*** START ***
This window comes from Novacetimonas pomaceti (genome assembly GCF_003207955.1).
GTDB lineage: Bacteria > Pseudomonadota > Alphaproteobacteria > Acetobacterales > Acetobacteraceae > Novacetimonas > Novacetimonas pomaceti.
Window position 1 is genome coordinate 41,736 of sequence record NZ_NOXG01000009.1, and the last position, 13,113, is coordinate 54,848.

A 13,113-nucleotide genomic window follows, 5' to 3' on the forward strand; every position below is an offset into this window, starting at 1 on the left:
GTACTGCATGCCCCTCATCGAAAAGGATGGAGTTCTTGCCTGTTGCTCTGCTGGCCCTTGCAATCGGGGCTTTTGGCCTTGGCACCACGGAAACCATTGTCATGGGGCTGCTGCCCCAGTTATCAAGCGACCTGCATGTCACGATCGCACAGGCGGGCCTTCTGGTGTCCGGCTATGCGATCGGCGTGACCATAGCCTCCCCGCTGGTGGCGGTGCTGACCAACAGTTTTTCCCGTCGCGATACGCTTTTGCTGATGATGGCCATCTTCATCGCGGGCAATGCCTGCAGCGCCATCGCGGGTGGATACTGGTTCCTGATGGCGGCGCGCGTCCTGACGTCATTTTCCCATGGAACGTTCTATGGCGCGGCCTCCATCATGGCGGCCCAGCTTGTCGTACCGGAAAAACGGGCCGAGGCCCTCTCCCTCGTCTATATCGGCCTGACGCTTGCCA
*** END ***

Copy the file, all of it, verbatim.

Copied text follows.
This window comes from Novacetimonas pomaceti (genome assembly GCF_003207955.1).
GTDB lineage: Bacteria > Pseudomonadota > Alphaproteobacteria > Acetobacterales > Acetobacteraceae > Novacetimonas > Novacetimonas pomaceti.
Window position 1 is genome coordinate 41,736 of sequence record NZ_NOXG01000009.1, and the last position, 13,113, is coordinate 54,848.

A 13,113-nucleotide genomic window follows, 5' to 3' on the forward strand; every position below is an offset into this window, starting at 1 on the left:
GTACTGCATGCCCCTCATCGAAAAGGATGGAGTTCTTGCCTGTTGCTCTGCTGGCCCTTGCAATCGGGGCTTTTGGCCTTGGCACCACGGAAACCATTGTCATGGGGCTGCTGCCCCAGTTATCAAGCGACCTGCATGTCACGATCGCACAGGCGGGCCTTCTGGTGTCCGGCTATGCGATCGGCGTGACCATAGCCTCCCCGCTGGTGGCGGTGCTGACCAACAGTTTTTCCCGTCGCGATACGCTTTTGCTGATGATGGCCATCTTCATCGCGGGCAATGCCTGCAGCGCCATCGCGGGTGGATACTGGTTCCTGATGGCGGCGCGCGTCCTGACGTCATTTTCCCATGGAACGTTCTATGGCGCGGCCTCCATCATGGCGGCCCAGCTTGTCGTACCGGAAAAACGGGCCGAGGCCCTCTCCCTCGTCTATATCGGCCTGACGCTTGCCA